Neptune provides safe port in storm
PMSC offers port security services to clients.
Neptune provides safe port in storm
Neptune Maritime Security has successfully delivered crisis management training to bolster defences at major ports in Asia, the Middle East and Africa (AMEA) amid increasing instability in the region.
An expert team from the company’s Dubai head office and operational support centre recently performed exacting risk assessments before carrying out specialist training for security officers and senior personnel.
The risk management solutions featured such scenarios as terror attacks and suicide bombers, kidnap, civil unrest and uprisings as well routine health and safety checks.
They were the latest in a series of emergency response services delivered by Neptune in the AMEA region as the expanding company continues to drive up standards in the maritime security sector and diversify its operational range.
Business development manager Jeremy Johnson said: “Major port operators are becoming increasingly aware of potential risks at their facilities worldwide.
“Companies must not only meet International Ship and Port Security (ISPS) Code standards and meet routine health and safety requirements but also ensure their emergency response plans are updated.
“We have a successful track record of providing specialist security and risk management solutions in ports and shore-side industrial and petro-chemical facilities around the globe, as well as our background as a trusted and professional PMSC in vessel protection.
“Using our experience in creating emergency response plans, a thorough understanding of the ISPS Code and health and safety planning, we have been able to provide clients with the necessary skills to enhance their businesses in hazardous countries while ensuring the safety of staff and operations and reducing potential liabilities.”
He added: “Our latest specialist solution was for a port operating in a potentially hazardous area against a background of increasing regional instability.
“We delivered a bespoke risk assessment and training programme to give the client greater capabilities and the confidence to focus on operations rather than worry about potential dangers.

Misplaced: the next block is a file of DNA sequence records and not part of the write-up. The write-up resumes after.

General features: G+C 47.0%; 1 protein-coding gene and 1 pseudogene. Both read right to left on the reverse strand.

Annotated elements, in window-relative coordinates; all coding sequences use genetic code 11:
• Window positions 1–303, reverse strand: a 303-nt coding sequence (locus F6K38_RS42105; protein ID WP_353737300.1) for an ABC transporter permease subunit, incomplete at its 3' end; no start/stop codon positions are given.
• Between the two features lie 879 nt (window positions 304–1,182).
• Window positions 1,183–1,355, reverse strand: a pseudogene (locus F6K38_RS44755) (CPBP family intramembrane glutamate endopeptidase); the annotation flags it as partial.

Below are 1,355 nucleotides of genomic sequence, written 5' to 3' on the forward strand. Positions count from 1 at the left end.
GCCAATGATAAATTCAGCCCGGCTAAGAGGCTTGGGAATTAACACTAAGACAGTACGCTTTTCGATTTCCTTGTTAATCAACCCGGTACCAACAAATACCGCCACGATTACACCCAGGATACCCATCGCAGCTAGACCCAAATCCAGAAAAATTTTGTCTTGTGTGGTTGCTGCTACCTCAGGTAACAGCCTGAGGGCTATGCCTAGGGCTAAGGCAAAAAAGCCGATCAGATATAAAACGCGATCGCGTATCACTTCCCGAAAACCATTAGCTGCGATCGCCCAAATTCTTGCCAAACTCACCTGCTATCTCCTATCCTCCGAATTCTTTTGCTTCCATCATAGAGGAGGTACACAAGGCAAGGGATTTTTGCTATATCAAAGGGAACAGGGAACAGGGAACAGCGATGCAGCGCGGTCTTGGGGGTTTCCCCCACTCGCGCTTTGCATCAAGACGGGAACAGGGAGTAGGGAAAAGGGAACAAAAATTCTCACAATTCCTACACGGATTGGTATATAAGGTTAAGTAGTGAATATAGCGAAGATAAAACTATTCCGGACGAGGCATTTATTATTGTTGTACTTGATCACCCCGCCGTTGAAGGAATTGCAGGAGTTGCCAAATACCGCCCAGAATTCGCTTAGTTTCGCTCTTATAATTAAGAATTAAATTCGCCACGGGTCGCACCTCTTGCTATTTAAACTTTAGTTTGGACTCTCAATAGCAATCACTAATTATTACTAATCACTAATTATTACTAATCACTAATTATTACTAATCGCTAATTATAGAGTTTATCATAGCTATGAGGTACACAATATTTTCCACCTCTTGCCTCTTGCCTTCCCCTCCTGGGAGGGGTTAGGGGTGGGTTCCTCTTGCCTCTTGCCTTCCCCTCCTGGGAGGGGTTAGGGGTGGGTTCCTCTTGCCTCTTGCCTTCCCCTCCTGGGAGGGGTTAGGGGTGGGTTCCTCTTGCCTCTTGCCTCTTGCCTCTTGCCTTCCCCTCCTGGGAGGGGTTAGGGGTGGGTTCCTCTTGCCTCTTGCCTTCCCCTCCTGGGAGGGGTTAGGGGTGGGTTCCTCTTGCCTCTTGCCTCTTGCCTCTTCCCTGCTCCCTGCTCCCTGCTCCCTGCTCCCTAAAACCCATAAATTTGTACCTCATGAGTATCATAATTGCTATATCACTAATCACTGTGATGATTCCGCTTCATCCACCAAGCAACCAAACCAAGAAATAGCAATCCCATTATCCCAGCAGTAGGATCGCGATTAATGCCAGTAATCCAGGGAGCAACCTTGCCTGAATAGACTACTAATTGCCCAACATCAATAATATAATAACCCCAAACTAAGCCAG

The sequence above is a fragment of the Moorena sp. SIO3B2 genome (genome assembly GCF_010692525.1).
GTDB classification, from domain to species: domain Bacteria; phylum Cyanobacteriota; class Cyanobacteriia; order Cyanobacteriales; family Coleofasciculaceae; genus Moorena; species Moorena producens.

“Mitigation is always the safest plan of action whether it is for shipping, ports, shoreside and offshore facilities, or cruise terminals.”
Neptune, with offices in the UK, Dubai, Tokyo and Singapore, initially carried out a bespoke risk assessment at the port, which has not been named for security reasons.
It covered such factors as staff, office facilities within the port and terminal and the company’s vessels.
A risk register was drawn up with possible impact and company liabilities from a wide range of potential factors, including economical, operational and environmental incidents as well as potential disruption caused by local community action which could affect production.
The client then selected training options for its senior management team and security officers in a variety of areas.
They included potentially troublesome local officials, behavioural and scenario training which also factored in the potential for civil uprising and possible terrorist action, along with health and safety training. Exercises were carried out in the classroom and in ‘real world’ situations.
There are more than 12,000 ports worldwide, according to IHS’s Sea-web. Some 90% of world trade is carried by the shipping industry, according to the International Chamber of Shipping.
Incidents at ports over recent years have included al Qaeda attacks in Yemen, including a LNG export facility.
Further back in October 2000, some 17 crew were killed when suicide bombers in a motorboat attacked the USS Cole while she refuelling at a port in Aden.
The recent crisis management training by Neptune comes hot on the heels of the company becoming one of a small number of accredited PMSCs to achieve associate membership of BIMCO, one of the world’s largest shipping associations, after achieving the ISO (PAS) 28007 accreditation.
Neptune also provides specialist services for the cruise industry, superyachts, ports and the offshore energy sector.